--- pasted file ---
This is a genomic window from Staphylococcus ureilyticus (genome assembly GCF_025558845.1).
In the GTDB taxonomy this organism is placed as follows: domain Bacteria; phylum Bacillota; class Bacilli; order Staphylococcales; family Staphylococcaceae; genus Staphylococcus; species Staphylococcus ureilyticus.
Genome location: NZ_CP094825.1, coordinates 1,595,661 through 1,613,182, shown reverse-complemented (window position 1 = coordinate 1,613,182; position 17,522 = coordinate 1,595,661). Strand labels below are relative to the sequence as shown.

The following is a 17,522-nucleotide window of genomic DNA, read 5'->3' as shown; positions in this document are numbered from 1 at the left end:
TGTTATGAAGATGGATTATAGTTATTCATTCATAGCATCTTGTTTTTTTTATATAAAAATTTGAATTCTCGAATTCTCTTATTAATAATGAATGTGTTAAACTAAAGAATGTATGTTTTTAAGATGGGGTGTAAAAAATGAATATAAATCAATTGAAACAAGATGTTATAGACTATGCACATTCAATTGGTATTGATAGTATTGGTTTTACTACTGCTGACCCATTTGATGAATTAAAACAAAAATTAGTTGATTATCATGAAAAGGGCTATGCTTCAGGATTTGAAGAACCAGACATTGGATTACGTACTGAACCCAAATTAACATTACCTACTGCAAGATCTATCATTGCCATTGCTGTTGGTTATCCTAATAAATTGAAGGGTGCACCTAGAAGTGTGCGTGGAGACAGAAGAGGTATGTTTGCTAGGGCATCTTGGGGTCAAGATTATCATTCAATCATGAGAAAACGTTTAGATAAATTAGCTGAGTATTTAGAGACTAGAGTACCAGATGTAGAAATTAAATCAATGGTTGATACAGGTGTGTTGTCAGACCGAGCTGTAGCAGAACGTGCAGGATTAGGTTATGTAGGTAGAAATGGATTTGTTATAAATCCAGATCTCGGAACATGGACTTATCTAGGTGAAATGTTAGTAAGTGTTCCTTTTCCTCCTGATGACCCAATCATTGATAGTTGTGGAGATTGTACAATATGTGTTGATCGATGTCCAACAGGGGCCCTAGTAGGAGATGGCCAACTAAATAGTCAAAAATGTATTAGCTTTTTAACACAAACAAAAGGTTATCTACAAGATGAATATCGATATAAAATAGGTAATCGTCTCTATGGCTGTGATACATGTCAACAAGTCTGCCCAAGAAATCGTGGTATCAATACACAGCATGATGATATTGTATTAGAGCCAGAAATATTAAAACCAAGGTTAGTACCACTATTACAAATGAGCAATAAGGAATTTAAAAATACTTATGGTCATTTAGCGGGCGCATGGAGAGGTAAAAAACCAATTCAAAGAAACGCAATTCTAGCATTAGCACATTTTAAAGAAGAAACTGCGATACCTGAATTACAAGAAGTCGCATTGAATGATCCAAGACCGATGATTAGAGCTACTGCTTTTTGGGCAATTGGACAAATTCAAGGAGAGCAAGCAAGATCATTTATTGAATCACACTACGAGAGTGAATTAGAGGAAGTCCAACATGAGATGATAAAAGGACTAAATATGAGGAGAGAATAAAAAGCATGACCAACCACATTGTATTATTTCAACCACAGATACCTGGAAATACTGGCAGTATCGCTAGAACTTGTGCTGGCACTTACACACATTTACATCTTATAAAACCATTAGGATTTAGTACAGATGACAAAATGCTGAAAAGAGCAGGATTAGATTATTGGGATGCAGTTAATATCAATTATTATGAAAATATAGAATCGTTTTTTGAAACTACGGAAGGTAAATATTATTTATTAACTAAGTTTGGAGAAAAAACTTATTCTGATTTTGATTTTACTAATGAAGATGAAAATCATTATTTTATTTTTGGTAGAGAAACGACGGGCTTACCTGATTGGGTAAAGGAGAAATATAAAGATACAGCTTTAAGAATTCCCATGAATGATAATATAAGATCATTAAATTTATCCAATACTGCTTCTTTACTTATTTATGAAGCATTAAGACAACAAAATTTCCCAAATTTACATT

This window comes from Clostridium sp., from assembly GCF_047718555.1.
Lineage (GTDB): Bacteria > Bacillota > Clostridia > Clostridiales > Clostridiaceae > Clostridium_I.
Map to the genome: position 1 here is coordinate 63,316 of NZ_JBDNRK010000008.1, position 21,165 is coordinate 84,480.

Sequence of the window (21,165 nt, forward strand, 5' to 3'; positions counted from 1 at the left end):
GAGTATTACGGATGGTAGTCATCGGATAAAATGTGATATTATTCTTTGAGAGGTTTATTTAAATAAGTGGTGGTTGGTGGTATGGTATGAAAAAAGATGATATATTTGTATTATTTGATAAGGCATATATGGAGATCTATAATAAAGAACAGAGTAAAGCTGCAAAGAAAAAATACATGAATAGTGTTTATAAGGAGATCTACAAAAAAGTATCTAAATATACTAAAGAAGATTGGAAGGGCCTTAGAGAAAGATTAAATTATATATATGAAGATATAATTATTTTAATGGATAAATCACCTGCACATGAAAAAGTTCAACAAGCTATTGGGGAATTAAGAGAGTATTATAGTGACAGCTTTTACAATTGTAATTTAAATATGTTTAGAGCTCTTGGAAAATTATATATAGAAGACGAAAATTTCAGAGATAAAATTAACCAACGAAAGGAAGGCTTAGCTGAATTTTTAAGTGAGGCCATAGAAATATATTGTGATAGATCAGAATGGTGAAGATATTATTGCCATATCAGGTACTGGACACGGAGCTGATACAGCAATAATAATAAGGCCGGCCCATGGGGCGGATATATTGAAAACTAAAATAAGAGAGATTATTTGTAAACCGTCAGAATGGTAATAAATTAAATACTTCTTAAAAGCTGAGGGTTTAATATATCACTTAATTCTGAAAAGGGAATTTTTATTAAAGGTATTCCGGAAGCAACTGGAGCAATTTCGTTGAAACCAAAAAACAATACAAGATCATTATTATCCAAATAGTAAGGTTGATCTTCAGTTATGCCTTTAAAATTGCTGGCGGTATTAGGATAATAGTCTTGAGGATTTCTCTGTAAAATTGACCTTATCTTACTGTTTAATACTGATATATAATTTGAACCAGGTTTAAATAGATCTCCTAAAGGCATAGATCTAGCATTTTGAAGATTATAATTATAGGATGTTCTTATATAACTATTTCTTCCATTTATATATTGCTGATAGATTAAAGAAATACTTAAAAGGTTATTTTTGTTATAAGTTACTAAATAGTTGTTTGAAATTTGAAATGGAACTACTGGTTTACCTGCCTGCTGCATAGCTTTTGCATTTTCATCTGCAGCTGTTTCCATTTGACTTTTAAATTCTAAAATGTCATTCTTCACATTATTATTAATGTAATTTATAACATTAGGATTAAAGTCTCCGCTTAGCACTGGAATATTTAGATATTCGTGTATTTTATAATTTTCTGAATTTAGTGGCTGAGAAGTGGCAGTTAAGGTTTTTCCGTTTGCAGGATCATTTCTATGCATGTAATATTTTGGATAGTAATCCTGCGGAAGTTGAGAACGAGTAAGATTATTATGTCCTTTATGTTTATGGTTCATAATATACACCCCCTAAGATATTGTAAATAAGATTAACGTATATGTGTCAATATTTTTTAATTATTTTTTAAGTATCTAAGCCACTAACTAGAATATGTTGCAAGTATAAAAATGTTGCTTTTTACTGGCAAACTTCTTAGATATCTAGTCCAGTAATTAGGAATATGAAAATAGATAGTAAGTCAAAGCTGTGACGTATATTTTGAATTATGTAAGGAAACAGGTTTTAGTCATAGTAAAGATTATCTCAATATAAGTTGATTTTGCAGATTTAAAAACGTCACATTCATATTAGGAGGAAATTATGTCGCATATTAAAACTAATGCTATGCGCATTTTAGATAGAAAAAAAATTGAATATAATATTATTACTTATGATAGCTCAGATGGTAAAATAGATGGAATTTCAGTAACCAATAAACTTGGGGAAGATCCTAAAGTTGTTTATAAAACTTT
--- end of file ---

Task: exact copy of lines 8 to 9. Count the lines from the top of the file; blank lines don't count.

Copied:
Map to the genome: position 1 here is coordinate 63,316 of NZ_JBDNRK010000008.1, position 21,165 is coordinate 84,480.

Sequence of the window (21,165 nt, forward strand, 5' to 3'; positions counted from 1 at the left end):